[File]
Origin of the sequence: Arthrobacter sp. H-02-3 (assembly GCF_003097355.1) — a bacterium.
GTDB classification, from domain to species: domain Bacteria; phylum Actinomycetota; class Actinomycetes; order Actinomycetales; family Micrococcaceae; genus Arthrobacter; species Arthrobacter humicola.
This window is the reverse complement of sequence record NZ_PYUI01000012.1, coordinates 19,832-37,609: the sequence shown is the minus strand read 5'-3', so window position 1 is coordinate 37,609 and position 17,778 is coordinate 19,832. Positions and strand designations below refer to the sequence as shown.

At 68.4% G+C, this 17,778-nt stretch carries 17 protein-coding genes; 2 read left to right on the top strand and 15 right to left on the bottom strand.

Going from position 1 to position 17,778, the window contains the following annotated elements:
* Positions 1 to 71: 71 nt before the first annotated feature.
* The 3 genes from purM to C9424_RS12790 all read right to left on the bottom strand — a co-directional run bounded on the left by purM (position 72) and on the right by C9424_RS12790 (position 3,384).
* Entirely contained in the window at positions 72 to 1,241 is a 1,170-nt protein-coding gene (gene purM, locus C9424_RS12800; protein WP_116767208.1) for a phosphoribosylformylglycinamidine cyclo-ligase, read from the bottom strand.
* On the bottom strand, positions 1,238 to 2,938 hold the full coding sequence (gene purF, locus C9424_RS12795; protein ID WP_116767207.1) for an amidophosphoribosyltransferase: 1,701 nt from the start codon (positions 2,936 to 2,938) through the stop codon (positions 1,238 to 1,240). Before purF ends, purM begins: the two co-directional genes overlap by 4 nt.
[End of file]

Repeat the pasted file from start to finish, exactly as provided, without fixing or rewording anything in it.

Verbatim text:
Origin of the sequence: Arthrobacter sp. H-02-3 (assembly GCF_003097355.1) — a bacterium.
GTDB classification, from domain to species: domain Bacteria; phylum Actinomycetota; class Actinomycetes; order Actinomycetales; family Micrococcaceae; genus Arthrobacter; species Arthrobacter humicola.
This window is the reverse complement of sequence record NZ_PYUI01000012.1, coordinates 19,832-37,609: the sequence shown is the minus strand read 5'-3', so window position 1 is coordinate 37,609 and position 17,778 is coordinate 19,832. Positions and strand designations below refer to the sequence as shown.

At 68.4% G+C, this 17,778-nt stretch carries 17 protein-coding genes; 2 read left to right on the top strand and 15 right to left on the bottom strand.

Going from position 1 to position 17,778, the window contains the following annotated elements:
* Positions 1 to 71: 71 nt before the first annotated feature.
* The 3 genes from purM to C9424_RS12790 all read right to left on the bottom strand — a co-directional run bounded on the left by purM (position 72) and on the right by C9424_RS12790 (position 3,384).
* Entirely contained in the window at positions 72 to 1,241 is a 1,170-nt protein-coding gene (gene purM, locus C9424_RS12800; protein WP_116767208.1) for a phosphoribosylformylglycinamidine cyclo-ligase, read from the bottom strand.
* On the bottom strand, positions 1,238 to 2,938 hold the full coding sequence (gene purF, locus C9424_RS12795; protein ID WP_116767207.1) for an amidophosphoribosyltransferase: 1,701 nt from the start codon (positions 2,936 to 2,938) through the stop codon (positions 1,238 to 1,240). Before purF ends, purM begins: the two co-directional genes overlap by 4 nt.